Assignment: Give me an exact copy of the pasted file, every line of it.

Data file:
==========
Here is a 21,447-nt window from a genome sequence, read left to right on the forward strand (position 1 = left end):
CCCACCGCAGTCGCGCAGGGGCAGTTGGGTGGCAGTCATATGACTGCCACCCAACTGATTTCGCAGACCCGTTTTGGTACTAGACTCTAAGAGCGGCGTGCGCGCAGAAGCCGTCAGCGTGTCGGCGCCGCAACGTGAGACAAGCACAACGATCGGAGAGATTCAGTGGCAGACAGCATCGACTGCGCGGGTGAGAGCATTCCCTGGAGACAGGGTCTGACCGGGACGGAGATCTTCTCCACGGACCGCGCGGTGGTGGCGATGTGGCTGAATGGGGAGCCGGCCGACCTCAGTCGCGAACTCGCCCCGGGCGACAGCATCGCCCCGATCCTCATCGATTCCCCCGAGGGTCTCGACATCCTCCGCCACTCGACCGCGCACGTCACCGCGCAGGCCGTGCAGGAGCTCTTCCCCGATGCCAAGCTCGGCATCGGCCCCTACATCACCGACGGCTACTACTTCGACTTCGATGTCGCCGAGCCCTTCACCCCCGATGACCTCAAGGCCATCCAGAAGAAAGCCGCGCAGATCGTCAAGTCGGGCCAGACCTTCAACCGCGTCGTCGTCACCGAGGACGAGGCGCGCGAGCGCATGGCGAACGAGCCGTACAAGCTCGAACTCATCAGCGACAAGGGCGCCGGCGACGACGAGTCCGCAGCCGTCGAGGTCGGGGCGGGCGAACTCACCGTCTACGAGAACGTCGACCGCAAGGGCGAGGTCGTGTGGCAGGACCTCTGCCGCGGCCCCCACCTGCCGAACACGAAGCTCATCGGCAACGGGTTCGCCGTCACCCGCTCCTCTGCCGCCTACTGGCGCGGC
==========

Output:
Here is a 21,447-nt window from a genome sequence, read left to right on the forward strand (position 1 = left end):
CCCACCGCAGTCGCGCAGGGGCAGTTGGGTGGCAGTCATATGACTGCCACCCAACTGATTTCGCAGACCCGTTTTGGTACTAGACTCTAAGAGCGGCGTGCGCGCAGAAGCCGTCAGCGTGTCGGCGCCGCAACGTGAGACAAGCACAACGATCGGAGAGATTCAGTGGCAGACAGCATCGACTGCGCGGGTGAGAGCATTCCCTGGAGACAGGGTCTGACCGGGACGGAGATCTTCTCCACGGACCGCGCGGTGGTGGCGATGTGGCTGAATGGGGAGCCGGCCGACCTCAGTCGCGAACTCGCCCCGGGCGACAGCATCGCCCCGATCCTCATCGATTCCCCCGAGGGTCTCGACATCCTCCGCCACTCGACCGCGCACGTCACCGCGCAGGCCGTGCAGGAGCTCTTCCCCGATGCCAAGCTCGGCATCGGCCCCTACATCACCGACGGCTACTACTTCGACTTCGATGTCGCCGAGCCCTTCACCCCCGATGACCTCAAGGCCATCCAGAAGAAAGCCGCGCAGATCGTCAAGTCGGGCCAGACCTTCAACCGCGTCGTCGTCACCGAGGACGAGGCGCGCGAGCGCATGGCGAACGAGCCGTACAAGCTCGAACTCATCAGCGACAAGGGCGCCGGCGACGACGAGTCCGCAGCCGTCGAGGTCGGGGCGGGCGAACTCACCGTCTACGAGAACGTCGACCGCAAGGGCGAGGTCGTGTGGCAGGACCTCTGCCGCGGCCCCCACCTGCCGAACACGAAGCTCATCGGCAACGGGTTCGCCGTCACCCGCTCCTCTGCCGCCTACTGGCGCGGC